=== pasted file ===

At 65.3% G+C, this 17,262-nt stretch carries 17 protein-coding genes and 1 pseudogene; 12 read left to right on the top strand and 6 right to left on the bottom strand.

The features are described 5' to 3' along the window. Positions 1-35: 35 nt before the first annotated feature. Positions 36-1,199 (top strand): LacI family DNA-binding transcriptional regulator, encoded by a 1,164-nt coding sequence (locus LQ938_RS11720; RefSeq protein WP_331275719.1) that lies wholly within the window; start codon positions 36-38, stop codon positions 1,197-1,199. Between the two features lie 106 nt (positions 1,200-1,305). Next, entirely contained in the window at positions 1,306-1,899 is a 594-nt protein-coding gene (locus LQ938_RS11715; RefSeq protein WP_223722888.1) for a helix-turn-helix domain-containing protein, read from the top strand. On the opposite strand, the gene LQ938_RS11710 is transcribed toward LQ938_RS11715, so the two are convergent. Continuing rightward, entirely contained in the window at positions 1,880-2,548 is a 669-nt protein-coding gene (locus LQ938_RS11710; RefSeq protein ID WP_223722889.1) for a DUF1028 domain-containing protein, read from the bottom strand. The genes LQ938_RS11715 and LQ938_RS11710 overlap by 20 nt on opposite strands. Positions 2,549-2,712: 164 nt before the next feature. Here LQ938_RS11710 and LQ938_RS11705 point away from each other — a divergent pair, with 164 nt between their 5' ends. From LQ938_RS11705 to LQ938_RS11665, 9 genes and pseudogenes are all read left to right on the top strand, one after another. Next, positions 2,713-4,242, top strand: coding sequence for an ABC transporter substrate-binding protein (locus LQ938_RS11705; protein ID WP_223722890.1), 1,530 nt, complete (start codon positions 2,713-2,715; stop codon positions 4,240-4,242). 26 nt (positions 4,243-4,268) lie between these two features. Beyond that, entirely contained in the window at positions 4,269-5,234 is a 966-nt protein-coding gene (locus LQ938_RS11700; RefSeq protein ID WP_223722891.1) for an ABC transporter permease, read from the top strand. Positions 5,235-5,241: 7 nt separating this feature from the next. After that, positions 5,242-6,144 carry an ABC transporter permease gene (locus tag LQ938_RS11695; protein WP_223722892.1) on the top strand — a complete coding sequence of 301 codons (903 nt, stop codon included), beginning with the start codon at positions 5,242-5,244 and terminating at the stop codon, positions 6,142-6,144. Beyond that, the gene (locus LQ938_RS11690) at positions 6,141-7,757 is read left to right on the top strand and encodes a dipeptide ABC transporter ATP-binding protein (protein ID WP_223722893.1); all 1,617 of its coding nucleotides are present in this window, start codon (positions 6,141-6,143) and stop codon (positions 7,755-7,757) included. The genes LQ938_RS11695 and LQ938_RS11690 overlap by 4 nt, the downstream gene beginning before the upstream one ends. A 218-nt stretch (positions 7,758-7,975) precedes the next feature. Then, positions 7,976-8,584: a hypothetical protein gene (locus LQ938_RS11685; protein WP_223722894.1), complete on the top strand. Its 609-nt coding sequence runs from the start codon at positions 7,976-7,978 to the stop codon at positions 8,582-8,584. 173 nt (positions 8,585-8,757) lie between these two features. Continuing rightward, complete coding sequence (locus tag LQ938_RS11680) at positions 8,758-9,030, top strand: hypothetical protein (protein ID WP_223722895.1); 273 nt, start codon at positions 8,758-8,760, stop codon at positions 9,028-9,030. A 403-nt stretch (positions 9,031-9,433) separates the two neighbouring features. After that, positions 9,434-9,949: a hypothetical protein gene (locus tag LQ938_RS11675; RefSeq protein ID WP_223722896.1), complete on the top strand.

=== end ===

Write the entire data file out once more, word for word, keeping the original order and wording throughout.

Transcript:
At 65.3% G+C, this 17,262-nt stretch carries 17 protein-coding genes and 1 pseudogene; 12 read left to right on the top strand and 6 right to left on the bottom strand.

The features are described 5' to 3' along the window. Positions 1-35: 35 nt before the first annotated feature. Positions 36-1,199 (top strand): LacI family DNA-binding transcriptional regulator, encoded by a 1,164-nt coding sequence (locus LQ938_RS11720; RefSeq protein WP_331275719.1) that lies wholly within the window; start codon positions 36-38, stop codon positions 1,197-1,199. Between the two features lie 106 nt (positions 1,200-1,305). Next, entirely contained in the window at positions 1,306-1,899 is a 594-nt protein-coding gene (locus LQ938_RS11715; RefSeq protein WP_223722888.1) for a helix-turn-helix domain-containing protein, read from the top strand. On the opposite strand, the gene LQ938_RS11710 is transcribed toward LQ938_RS11715, so the two are convergent. Continuing rightward, entirely contained in the window at positions 1,880-2,548 is a 669-nt protein-coding gene (locus LQ938_RS11710; RefSeq protein ID WP_223722889.1) for a DUF1028 domain-containing protein, read from the bottom strand. The genes LQ938_RS11715 and LQ938_RS11710 overlap by 20 nt on opposite strands. Positions 2,549-2,712: 164 nt before the next feature. Here LQ938_RS11710 and LQ938_RS11705 point away from each other — a divergent pair, with 164 nt between their 5' ends. From LQ938_RS11705 to LQ938_RS11665, 9 genes and pseudogenes are all read left to right on the top strand, one after another. Next, positions 2,713-4,242, top strand: coding sequence for an ABC transporter substrate-binding protein (locus LQ938_RS11705; protein ID WP_223722890.1), 1,530 nt, complete (start codon positions 2,713-2,715; stop codon positions 4,240-4,242). 26 nt (positions 4,243-4,268) lie between these two features. Beyond that, entirely contained in the window at positions 4,269-5,234 is a 966-nt protein-coding gene (locus LQ938_RS11700; RefSeq protein ID WP_223722891.1) for an ABC transporter permease, read from the top strand. Positions 5,235-5,241: 7 nt separating this feature from the next. After that, positions 5,242-6,144 carry an ABC transporter permease gene (locus tag LQ938_RS11695; protein WP_223722892.1) on the top strand — a complete coding sequence of 301 codons (903 nt, stop codon included), beginning with the start codon at positions 5,242-5,244 and terminating at the stop codon, positions 6,142-6,144. Beyond that, the gene (locus LQ938_RS11690) at positions 6,141-7,757 is read left to right on the top strand and encodes a dipeptide ABC transporter ATP-binding protein (protein ID WP_223722893.1); all 1,617 of its coding nucleotides are present in this window, start codon (positions 6,141-6,143) and stop codon (positions 7,755-7,757) included. The genes LQ938_RS11695 and LQ938_RS11690 overlap by 4 nt, the downstream gene beginning before the upstream one ends. A 218-nt stretch (positions 7,758-7,975) precedes the next feature. Then, positions 7,976-8,584: a hypothetical protein gene (locus LQ938_RS11685; protein WP_223722894.1), complete on the top strand. Its 609-nt coding sequence runs from the start codon at positions 7,976-7,978 to the stop codon at positions 8,582-8,584. 173 nt (positions 8,585-8,757) lie between these two features. Continuing rightward, complete coding sequence (locus tag LQ938_RS11680) at positions 8,758-9,030, top strand: hypothetical protein (protein ID WP_223722895.1); 273 nt, start codon at positions 8,758-8,760, stop codon at positions 9,028-9,030. A 403-nt stretch (positions 9,031-9,433) separates the two neighbouring features. After that, positions 9,434-9,949: a hypothetical protein gene (locus tag LQ938_RS11675; RefSeq protein ID WP_223722896.1), complete on the top strand.